How Long Is Cooked Turkey Still Safe To Eat?

Whether it's Thanksgiving turkey or you've meal-prepped for the week, turkey is a favorite food choice in many households. Preparing, cooking, and storing turkey properly is something you'll want to keep in mind, as food-borne illnesses are possible when meat is handled or stored incorrectly. According to the Centers for Disease Control and Prevention (CDC), frozen, raw turkey should be stored in a freezer that's at zero degrees Fahrenheit or below until it's time to thaw it. If you bought fresh, raw turkey, it's safe to leave it in the refrigerator for one to two days.

A turkey can also be thawed in the refrigerator with cold water that's changed every 30 minutes. It's safe to thaw turkey in the microwave, but you must follow the microwave manufacturer's directions. Always wash your hands with soap and water for 20 seconds after handling turkey to prevent the spread of germs. Turkey should reach an internal temperature of at least 165 degrees Fahrenheit when cooked (via CDC).

Before you store your turkey after cooking, there are a few steps to consider to save you time. According to Food Network, clean out your refrigerator to avoid playing Jenga with your containers. Also, set out your containers or bags to make sure you have enough storage for the turkey you're cooking.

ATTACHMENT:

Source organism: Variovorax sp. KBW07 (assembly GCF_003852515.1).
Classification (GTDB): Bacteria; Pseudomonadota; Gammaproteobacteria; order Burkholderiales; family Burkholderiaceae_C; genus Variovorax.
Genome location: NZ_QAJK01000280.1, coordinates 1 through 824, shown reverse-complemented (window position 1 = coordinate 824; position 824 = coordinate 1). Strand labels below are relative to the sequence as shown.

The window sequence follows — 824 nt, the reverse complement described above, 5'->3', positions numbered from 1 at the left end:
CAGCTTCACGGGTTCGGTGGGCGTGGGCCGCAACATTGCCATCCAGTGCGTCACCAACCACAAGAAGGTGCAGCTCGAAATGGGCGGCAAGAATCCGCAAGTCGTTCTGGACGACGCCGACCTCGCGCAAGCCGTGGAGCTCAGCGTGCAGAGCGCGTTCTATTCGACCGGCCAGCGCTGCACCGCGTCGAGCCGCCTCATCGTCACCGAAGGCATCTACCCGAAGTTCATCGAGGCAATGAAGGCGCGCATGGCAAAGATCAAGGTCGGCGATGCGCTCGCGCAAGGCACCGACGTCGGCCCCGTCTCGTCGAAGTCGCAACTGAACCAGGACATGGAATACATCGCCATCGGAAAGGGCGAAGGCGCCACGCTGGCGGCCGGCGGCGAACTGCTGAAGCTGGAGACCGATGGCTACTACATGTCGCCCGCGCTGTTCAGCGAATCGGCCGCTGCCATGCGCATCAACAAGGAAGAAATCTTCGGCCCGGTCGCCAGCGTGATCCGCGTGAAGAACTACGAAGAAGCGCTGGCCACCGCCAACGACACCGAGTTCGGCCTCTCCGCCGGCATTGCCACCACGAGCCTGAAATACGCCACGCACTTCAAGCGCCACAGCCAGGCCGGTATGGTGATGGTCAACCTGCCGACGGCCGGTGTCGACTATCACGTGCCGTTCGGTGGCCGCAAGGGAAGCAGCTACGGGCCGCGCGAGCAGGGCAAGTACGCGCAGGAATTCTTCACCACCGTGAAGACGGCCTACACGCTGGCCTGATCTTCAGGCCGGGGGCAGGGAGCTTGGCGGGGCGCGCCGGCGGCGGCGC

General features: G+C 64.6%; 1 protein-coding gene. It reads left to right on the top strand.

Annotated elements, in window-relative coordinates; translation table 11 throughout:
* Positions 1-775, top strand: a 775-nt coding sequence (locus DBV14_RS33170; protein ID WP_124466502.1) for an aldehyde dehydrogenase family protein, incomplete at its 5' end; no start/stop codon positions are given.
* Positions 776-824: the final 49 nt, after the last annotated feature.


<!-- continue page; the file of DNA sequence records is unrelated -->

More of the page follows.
Properly storing cooked turkey

Once you've cooked your turkey, it'll only be a few days before you'll need to take it out of the refrigerator. The U.S. Department of Agriculture (USDA) that reports turkey is still safe to eat after three to four days in a refrigerator at 40 degrees Fahrenheit or less. While refrigerating food doesn't stop bacterial growth, it can curb it.

Refrigerating food is a better alternative to leaving leftovers at room temperature. Once food reaches temperatures of 40 degrees to 140 degrees Fahrenheit, it enters the "danger zone," giving pathogenic bacteria the chance to cultivate quickly. Unfortunately, you can't tell when bacteria growth is present because it usually doesn't affect the smell, appearance, or taste of food (via USDA).

The USDA recommends following these steps when it comes to food safety: clean, separate, cook, and chill. This reduces your risk of food-borne illnesses, and prevents spoilage, too (via USDA). If day four arrives and you still haven't eaten the cooked turkey in your fridge, it's safe to store it in the freezer for longer, according to the USDA. The quality of the turkey will stay at its best for two-to-six months in the freezer. Label bags or storage containers so there's no second-guessing on dates.